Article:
Union backs Project Pegasus study with $100,000

Machinists Union District Lodge 751 has invested $100,000 into a study being sponsored by the Washington Aerospace Partnership that will examine the state’s ability to attract and retain aerospace jobs.

“For years, this union has talked about the strengths of Washington as a place for aerospace companies to do business,” said union District President Tom Wroblewski.

The goal of the study, which is being conducted by consultants with Accenture, is to “finally find an interpreter who can deliver that message in a language that Wall Street money managers — and executives at Boeing and other aerospace companies — understand,” Wroblewski said.

“It’s one thing for you and I to say that it makes no sense to hire workers at $15 an hour — or even $15 a day — if you’ve also got to hire a core group of high-skilled workers like you at $30 an hour to tear apart the low-cost work that was done wrong and make it right,” Wroblewski told union members in his monthly column in the AeroMechanic newsletter, which is now available online.

“What the consultants will bring to the table is a way of hanging a dollar value on that equation, so that corporate money managers can plug that into their calculations,” he said. “They’ll make our argument in a way the bean counters can understand.”

District 751 is a strong supporter of Project Pegasus, which is the state of Washington’s campaign to ensure that Boeing builds the 737 Max and other future airplanes in Washington state. The Accenture study — which is being jointly funded by business, labor and government groups across Washington — is part of the effort.

“We want to ensure that future Boeing airplanes are built here in Washington, and we’re open to working with anyone else who understands the value that only the world’s best aerospace workers can bring,” Wroblewski wrote.

Also in this month’s AeroMechanic, you can read:

  • A story about how aerospace workers at Hytek Finishes in Kent have voted to join District 751 by a 2-to-1 margin;
  • A report on a recent federal study that shows some of the biggest benefits to belonging to a union are the superior health care, retirement and life insurance benefits union members earn with their union contracts;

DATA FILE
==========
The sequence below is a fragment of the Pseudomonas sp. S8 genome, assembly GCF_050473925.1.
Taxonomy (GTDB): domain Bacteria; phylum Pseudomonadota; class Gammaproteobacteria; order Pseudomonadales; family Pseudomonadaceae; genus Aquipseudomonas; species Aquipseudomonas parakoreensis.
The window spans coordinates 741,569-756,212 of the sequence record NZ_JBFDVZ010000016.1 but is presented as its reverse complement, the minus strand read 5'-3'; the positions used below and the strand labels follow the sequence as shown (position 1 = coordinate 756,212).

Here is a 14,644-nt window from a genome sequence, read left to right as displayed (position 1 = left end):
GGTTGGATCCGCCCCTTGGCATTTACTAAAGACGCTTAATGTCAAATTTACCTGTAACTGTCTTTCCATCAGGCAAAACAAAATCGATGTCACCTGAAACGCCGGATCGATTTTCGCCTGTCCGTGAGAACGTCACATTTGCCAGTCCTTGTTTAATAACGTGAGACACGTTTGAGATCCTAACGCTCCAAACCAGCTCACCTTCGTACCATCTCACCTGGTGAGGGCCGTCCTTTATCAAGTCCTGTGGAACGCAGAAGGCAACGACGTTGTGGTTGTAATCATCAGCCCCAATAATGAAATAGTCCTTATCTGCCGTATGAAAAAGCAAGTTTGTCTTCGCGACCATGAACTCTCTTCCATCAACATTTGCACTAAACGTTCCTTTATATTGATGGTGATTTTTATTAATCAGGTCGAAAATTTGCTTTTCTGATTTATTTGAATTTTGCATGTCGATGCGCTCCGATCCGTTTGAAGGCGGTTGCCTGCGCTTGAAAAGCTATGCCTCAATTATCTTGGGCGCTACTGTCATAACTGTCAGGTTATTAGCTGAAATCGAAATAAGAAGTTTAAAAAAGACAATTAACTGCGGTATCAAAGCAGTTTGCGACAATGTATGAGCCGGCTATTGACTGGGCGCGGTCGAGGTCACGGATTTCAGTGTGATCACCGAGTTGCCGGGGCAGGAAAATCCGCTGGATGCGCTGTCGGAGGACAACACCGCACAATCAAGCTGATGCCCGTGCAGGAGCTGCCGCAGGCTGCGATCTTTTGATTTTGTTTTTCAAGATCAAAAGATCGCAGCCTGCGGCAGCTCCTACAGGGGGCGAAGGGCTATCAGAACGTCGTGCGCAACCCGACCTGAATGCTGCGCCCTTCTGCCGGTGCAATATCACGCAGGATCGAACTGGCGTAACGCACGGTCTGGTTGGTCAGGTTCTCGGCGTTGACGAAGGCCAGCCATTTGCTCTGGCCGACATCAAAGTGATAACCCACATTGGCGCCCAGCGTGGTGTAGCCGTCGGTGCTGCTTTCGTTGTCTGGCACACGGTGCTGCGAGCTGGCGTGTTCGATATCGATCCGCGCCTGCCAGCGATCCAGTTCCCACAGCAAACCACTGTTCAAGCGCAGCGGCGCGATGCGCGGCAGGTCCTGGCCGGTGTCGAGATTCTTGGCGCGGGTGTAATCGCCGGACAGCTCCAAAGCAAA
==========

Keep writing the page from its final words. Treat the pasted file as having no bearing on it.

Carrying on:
• An update on the latest developments in the National Labor Relations Board‘s complaint against Boeing over its announced plans to move 787 work done by District 751 members to South Carolina;
  • Information on how District 751 members can apply — starting Sept. 14 — for Boeing apprenticeships in machine tool maintenance;
  • Reports on recent community-service activities, including two major fundraisers for Guide Dogs of America;
  • An update on training for District 751 stewards working for companies across Eastern Washington.

Originally formed in 1935 to represent hourly workers at Boeing, District Lodge 751 of the International Association of Machinists & Aerospace Workers now represents some 28,500 working men and women at 45 employers across Washington, Oregon and California. In 2010, District 751 members used collective bargaining to reach contracts with 22 of those employers, without a single work day lost to strikes.

To contact a District 751 officer for information on how a union contract could help you, click here.

One Response to “Union backs Project Pegasus study with $100,000”
Check out what others are saying...
  1. […] the findings of a study by consultants from Accenture on Washington’s aerospace industry, which was done as part of Project Pegasus. The results of the Accenture study reinforce two basic premises that Machinists […]

Leave a Reply

Fill in your details below or click an icon to log in:

WordPress.com Logo

You are commenting using your WordPress.com account. Log Out /  Change )

Google+ photo

You are commenting using your Google+ account. Log Out /  Change )

Twitter picture

You are commenting using your Twitter account. Log Out /  Change )

Facebook photo

You are commenting using your Facebook account. Log Out /  Change )


Connecting to %s

  • Enter your email address to follow this blog and receive notifications of new posts by email.

%d bloggers like this: